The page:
Growers see demonstrations of ag robotics technologies at Ontario Crops Research Centre - Simcoe

A demonstration of automation and ag robotics attracted about 170 fruit and vegetable growers to the Ontario Crops Research Centre – Simcoe in early July. 

“The day was a chance to showcase new technologies that solve problems in the ag industry,” said Torin Boyle, site manager at the centre. “It’s a partnership between the Ag Robotics Working Group, Western Fair District, and the University of Guelph.”

U of G propelling a tech-driven agri-food future

Autonomous robot cultivators to free up workers, digital soil diagnostics to mitigate carbon emissions, and machine learning to help pinpoint plant genetics: these are a few of the new technologies that U of G researchers are moving from the laboratory into the field.

Read more about how technological innovation will help ensure a successful and sustainable future for the Ontario agri-food sector: U of G Propelling a Tech-Driven Agri-Food Future

Group photo of all six competitors sitting below a "University of Guelph" logo

U of G pitch competition highlights Ontario’s agri-tech talent, technology

Greenhouse and vertical farming technology came out on top among five entries in this year’s Ontario Agri-Tech Pitch Competition.

Interius Farms won the competition, in which five Ontario-based innovative early-stage start-ups pitched their products to a panel of investors on June 20.

The event was organized by the University of Guelph’s Research Innovation Office in collaboration with the Government of Ontario through the Ontario Agri-Food Innovation Alliance.

Alliance-funded project promotes soil health

How are healthy soils good for business? The team at Soils at Guelph asks Ontario farmers how investing in soil health practices is economically beneficial for the farm. Explore five engaging episodes highlighting soil health reminders about minimizing disturbance, year-round roots, building organic matter, keeping it covered, and diversifying your rotations.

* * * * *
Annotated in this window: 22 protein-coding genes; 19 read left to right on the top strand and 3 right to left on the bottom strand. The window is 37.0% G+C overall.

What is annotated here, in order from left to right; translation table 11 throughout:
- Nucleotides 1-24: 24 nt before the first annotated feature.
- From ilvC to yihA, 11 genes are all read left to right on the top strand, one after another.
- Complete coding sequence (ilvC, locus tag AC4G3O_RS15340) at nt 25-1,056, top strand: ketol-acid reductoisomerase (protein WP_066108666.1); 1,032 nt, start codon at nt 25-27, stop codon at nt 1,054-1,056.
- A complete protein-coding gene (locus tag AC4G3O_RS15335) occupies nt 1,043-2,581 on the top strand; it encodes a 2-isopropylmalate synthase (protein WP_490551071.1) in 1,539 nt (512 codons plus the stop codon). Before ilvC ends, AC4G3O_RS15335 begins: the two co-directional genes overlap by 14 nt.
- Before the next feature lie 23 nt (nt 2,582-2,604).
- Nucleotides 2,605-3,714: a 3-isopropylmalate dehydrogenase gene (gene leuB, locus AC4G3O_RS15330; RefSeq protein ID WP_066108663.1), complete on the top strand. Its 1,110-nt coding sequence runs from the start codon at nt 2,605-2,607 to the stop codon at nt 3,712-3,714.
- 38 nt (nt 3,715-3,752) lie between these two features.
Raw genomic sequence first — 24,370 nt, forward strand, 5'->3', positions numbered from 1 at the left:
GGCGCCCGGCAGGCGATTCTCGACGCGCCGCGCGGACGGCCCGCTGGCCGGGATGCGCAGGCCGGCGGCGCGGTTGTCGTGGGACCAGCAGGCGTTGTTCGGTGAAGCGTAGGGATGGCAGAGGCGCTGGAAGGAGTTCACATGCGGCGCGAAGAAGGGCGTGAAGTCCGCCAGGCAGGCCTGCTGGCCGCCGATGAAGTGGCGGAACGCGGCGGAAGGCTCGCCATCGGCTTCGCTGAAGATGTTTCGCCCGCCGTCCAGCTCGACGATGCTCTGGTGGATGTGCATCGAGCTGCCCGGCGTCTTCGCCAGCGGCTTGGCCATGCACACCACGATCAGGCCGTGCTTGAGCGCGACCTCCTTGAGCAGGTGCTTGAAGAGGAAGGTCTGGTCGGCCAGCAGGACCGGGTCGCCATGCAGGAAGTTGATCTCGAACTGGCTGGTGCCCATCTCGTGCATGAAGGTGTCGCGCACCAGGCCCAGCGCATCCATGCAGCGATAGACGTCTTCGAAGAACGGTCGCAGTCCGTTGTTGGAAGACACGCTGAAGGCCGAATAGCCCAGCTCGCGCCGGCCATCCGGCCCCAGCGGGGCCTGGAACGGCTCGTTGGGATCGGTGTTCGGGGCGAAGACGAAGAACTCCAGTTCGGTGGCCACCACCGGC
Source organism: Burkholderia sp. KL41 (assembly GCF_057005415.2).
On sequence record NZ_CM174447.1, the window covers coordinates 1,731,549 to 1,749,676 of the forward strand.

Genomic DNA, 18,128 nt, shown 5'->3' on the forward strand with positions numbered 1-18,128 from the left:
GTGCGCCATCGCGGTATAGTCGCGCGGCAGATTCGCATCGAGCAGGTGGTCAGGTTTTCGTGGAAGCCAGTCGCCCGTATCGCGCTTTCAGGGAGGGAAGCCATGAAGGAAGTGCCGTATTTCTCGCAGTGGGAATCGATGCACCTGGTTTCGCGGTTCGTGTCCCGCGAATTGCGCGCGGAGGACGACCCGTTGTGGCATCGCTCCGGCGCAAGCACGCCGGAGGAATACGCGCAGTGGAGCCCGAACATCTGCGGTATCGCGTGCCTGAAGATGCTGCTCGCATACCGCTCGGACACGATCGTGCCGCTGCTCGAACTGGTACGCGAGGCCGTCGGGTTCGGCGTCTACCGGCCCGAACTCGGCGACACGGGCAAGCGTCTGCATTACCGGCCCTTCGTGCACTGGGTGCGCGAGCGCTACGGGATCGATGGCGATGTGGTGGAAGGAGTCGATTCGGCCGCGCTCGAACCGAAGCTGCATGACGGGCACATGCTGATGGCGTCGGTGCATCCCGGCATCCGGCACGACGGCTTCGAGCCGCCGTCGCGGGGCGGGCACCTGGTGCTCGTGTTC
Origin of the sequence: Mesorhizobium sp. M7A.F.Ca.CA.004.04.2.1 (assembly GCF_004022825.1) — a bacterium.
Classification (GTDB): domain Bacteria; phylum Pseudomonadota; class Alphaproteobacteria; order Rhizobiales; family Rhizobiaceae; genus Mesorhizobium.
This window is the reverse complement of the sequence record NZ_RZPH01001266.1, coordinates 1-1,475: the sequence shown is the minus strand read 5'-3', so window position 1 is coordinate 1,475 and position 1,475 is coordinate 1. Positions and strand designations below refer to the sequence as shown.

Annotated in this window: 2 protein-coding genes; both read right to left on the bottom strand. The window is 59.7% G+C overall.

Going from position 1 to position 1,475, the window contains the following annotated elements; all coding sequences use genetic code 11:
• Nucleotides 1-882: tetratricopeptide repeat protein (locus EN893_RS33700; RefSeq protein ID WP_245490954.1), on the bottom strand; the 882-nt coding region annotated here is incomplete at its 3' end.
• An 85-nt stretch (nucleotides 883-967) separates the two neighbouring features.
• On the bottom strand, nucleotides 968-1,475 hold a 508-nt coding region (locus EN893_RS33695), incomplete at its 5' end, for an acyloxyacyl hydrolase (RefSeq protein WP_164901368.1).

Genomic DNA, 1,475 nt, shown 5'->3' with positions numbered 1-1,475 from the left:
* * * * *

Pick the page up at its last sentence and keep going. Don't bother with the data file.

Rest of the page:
Two individuals in a laboratory setting, one holding and examining a clear container with baby fish, engaging in a scientific discussion.

Ontario invests $7M in U of G research

U of G-led research delivers agri-food innovation

Engineering a robot to harvest tomatoes, making microplastic-free green composites and using responsible artificial intelligence are among more than 40 University of Guelph agri-food research projects receiving more than $7 million in new funding from the Government of Ontario.

This funding will support U of G research that delivers solutions for Ontario’s farmers, agribusinesses and rural communities

Promotional graphic showing rotary parlour with dairy cows and title: The Future of Cybersecurity in Agriculture -- A 3-part series

Alliance advances cybersecurity in the dairy sector

A slow-burning conversation ignited this spring as researchers, technology companies and agri-food experts came together through multiple events to shape the future of cybersecurity in the agri-food sector.

Two cows, one adult and one calf, standing in a grassy field on a sunny day.

Answering the urgent call for veterinarians in rural and northern Ontario

U of G research has revealed some of the reasons new veterinary graduates are not dedicating their futures to attending to food animals, like beef and dairy cows in some areas of rural Ontario, particularly northern Ontario. This research is now informing solutions to improve veterinary access for Ontario’s livestock farmers, grow the economy and deliver home-grown food to Ontarians.

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Dr. Manish Raizada explains how we could manipulate bacteria to control crop growth

Raizada, whose plant microbiome research is funded in part by the Ontario Agri-Food Innovation Alliance, and other scientists in North America, Asia and elsewhere are trying to exploit the relationship between plants, bacteria and other microbes. 

So-called "biologicals" have the potential to fix nitrogen, improve disease resistance or retrieve nutrients from the soil.

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